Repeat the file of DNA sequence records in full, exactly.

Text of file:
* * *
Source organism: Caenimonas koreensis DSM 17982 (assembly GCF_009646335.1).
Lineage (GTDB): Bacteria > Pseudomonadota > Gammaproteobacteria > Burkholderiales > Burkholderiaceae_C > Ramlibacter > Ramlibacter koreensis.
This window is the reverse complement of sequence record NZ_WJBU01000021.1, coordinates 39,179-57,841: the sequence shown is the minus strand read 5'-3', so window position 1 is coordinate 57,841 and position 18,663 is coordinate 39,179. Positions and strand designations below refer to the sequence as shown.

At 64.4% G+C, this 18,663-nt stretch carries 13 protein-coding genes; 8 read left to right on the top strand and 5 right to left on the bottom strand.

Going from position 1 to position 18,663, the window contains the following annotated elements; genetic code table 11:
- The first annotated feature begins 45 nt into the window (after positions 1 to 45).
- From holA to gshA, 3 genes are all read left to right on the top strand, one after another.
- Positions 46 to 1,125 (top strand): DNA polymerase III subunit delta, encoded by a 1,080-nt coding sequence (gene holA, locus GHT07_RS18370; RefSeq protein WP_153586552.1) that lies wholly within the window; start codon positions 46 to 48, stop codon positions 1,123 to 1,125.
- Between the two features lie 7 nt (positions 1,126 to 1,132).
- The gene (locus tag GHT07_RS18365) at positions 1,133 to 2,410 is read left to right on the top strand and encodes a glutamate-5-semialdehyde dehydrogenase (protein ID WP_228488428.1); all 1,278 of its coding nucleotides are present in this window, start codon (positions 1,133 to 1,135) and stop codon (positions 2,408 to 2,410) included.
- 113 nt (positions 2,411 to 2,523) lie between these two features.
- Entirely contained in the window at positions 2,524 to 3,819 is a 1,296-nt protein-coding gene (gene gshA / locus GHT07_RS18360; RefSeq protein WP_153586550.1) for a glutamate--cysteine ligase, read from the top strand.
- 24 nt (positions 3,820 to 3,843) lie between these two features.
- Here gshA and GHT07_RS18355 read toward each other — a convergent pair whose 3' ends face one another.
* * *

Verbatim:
Source organism: Caenimonas koreensis DSM 17982 (assembly GCF_009646335.1).
Lineage (GTDB): Bacteria > Pseudomonadota > Gammaproteobacteria > Burkholderiales > Burkholderiaceae_C > Ramlibacter > Ramlibacter koreensis.
This window is the reverse complement of sequence record NZ_WJBU01000021.1, coordinates 39,179-57,841: the sequence shown is the minus strand read 5'-3', so window position 1 is coordinate 57,841 and position 18,663 is coordinate 39,179. Positions and strand designations below refer to the sequence as shown.

At 64.4% G+C, this 18,663-nt stretch carries 13 protein-coding genes; 8 read left to right on the top strand and 5 right to left on the bottom strand.

Going from position 1 to position 18,663, the window contains the following annotated elements; genetic code table 11:
- The first annotated feature begins 45 nt into the window (after positions 1 to 45).
- From holA to gshA, 3 genes are all read left to right on the top strand, one after another.
- Positions 46 to 1,125 (top strand): DNA polymerase III subunit delta, encoded by a 1,080-nt coding sequence (gene holA, locus GHT07_RS18370; RefSeq protein WP_153586552.1) that lies wholly within the window; start codon positions 46 to 48, stop codon positions 1,123 to 1,125.
- Between the two features lie 7 nt (positions 1,126 to 1,132).
- The gene (locus tag GHT07_RS18365) at positions 1,133 to 2,410 is read left to right on the top strand and encodes a glutamate-5-semialdehyde dehydrogenase (protein ID WP_228488428.1); all 1,278 of its coding nucleotides are present in this window, start codon (positions 1,133 to 1,135) and stop codon (positions 2,408 to 2,410) included.
- 113 nt (positions 2,411 to 2,523) lie between these two features.
- Entirely contained in the window at positions 2,524 to 3,819 is a 1,296-nt protein-coding gene (gene gshA / locus GHT07_RS18360; RefSeq protein WP_153586550.1) for a glutamate--cysteine ligase, read from the top strand.
- 24 nt (positions 3,820 to 3,843) lie between these two features.
- Here gshA and GHT07_RS18355 read toward each other — a convergent pair whose 3' ends face one another.